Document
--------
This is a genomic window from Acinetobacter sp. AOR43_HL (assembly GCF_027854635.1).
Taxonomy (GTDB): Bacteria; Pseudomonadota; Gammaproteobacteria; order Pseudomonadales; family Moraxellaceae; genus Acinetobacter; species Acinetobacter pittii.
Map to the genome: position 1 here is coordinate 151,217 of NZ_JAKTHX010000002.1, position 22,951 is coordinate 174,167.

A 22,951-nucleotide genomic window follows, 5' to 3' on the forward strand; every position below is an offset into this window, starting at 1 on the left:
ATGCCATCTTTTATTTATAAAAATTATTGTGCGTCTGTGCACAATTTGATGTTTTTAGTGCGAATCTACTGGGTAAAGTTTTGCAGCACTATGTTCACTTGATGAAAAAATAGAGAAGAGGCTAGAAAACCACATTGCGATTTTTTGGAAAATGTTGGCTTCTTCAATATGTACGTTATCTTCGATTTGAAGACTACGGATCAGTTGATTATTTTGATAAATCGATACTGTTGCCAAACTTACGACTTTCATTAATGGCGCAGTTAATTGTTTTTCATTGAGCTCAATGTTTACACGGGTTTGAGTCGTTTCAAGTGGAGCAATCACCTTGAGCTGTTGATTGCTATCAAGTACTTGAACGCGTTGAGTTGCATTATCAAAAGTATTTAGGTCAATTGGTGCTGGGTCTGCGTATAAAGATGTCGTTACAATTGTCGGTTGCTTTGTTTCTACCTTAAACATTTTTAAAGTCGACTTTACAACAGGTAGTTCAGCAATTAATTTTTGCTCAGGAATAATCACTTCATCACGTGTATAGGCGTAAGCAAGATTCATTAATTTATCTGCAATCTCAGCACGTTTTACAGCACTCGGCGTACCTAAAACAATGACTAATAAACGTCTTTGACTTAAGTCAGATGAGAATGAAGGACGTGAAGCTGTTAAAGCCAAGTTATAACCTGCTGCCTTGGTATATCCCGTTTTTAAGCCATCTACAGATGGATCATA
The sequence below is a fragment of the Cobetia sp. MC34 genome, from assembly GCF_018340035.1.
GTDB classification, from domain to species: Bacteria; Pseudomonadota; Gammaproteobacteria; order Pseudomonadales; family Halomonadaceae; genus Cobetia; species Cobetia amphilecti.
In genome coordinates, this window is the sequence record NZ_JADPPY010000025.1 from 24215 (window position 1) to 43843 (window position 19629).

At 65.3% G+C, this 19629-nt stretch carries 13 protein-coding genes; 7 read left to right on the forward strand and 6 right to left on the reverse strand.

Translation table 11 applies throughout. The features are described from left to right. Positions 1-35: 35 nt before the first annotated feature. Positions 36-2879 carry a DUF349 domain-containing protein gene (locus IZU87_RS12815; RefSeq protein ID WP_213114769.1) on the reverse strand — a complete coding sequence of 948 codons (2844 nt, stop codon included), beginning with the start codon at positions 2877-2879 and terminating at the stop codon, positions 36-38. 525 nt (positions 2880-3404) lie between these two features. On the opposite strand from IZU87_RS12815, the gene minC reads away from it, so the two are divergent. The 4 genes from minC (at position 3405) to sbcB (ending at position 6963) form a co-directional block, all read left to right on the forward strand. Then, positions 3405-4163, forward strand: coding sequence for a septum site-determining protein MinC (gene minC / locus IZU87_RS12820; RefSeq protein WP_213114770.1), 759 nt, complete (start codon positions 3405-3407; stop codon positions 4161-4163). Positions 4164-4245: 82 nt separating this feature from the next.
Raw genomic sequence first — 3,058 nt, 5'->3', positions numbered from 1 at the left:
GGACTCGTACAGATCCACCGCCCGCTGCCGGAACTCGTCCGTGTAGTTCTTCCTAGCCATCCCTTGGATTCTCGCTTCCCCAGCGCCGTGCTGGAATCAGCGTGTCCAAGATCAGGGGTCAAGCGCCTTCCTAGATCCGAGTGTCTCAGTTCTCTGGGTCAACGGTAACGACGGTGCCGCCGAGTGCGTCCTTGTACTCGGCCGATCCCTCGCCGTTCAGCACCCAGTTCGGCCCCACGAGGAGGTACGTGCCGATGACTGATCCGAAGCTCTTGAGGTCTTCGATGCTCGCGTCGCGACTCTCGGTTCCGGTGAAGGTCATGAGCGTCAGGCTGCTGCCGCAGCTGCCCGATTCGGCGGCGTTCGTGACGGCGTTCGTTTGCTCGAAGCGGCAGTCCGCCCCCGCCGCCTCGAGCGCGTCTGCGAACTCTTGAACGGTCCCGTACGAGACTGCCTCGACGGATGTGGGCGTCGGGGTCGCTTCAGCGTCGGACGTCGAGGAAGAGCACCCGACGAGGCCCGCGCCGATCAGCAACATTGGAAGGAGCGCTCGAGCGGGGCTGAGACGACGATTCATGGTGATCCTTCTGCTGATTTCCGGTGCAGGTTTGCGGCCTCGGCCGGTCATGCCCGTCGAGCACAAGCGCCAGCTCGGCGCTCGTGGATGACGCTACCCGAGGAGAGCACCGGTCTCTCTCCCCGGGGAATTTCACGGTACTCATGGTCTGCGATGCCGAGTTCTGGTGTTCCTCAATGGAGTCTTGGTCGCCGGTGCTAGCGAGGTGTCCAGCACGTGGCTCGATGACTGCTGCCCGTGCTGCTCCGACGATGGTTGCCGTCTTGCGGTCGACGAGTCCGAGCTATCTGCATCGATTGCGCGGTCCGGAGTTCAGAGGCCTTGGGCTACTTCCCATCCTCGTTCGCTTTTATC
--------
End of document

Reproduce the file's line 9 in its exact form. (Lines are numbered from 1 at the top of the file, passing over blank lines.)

At 65.3% G+C, this 19629-nt stretch carries 13 protein-coding genes; 7 read left to right on the forward strand and 6 right to left on the reverse strand.